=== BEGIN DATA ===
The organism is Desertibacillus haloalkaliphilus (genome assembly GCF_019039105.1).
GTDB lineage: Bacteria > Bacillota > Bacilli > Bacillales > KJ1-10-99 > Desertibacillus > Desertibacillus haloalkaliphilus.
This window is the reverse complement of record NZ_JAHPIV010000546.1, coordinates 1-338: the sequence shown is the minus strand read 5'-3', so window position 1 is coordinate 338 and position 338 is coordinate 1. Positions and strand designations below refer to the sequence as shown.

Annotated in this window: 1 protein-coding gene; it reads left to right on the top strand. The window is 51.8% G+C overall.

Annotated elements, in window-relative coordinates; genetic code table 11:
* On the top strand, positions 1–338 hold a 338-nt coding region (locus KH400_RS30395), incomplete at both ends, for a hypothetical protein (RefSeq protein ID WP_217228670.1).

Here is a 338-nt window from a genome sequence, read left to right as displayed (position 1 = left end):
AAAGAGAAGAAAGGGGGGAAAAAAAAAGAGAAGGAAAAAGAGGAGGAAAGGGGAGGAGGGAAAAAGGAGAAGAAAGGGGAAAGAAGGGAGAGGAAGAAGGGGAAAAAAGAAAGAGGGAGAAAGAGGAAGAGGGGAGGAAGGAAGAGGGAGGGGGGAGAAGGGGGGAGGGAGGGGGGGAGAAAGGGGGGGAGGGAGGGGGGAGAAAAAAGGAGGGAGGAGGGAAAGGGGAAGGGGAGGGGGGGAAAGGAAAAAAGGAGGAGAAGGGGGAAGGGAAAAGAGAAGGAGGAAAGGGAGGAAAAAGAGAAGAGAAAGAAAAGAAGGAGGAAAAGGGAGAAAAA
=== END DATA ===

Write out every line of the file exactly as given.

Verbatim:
The organism is Desertibacillus haloalkaliphilus (genome assembly GCF_019039105.1).
GTDB lineage: Bacteria > Bacillota > Bacilli > Bacillales > KJ1-10-99 > Desertibacillus > Desertibacillus haloalkaliphilus.
This window is the reverse complement of record NZ_JAHPIV010000546.1, coordinates 1-338: the sequence shown is the minus strand read 5'-3', so window position 1 is coordinate 338 and position 338 is coordinate 1. Positions and strand designations below refer to the sequence as shown.

Annotated in this window: 1 protein-coding gene; it reads left to right on the top strand. The window is 51.8% G+C overall.

Annotated elements, in window-relative coordinates; genetic code table 11:
* On the top strand, positions 1–338 hold a 338-nt coding region (locus KH400_RS30395), incomplete at both ends, for a hypothetical protein (RefSeq protein ID WP_217228670.1).

Here is a 338-nt window from a genome sequence, read left to right as displayed (position 1 = left end):
AAAGAGAAGAAAGGGGGGAAAAAAAAAGAGAAGGAAAAAGAGGAGGAAAGGGGAGGAGGGAAAAAGGAGAAGAAAGGGGAAAGAAGGGAGAGGAAGAAGGGGAAAAAAGAAAGAGGGAGAAAGAGGAAGAGGGGAGGAAGGAAGAGGGAGGGGGGAGAAGGGGGGAGGGAGGGGGGGAGAAAGGGGGGGAGGGAGGGGGGAGAAAAAAGGAGGGAGGAGGGAAAGGGGAAGGGGAGGGGGGGAAAGGAAAAAAGGAGGAGAAGGGGGAAGGGAAAAGAGAAGGAGGAAAGGGAGGAAAAAGAGAAGAGAAAGAAAAGAAGGAGGAAAAGGGAGAAAAA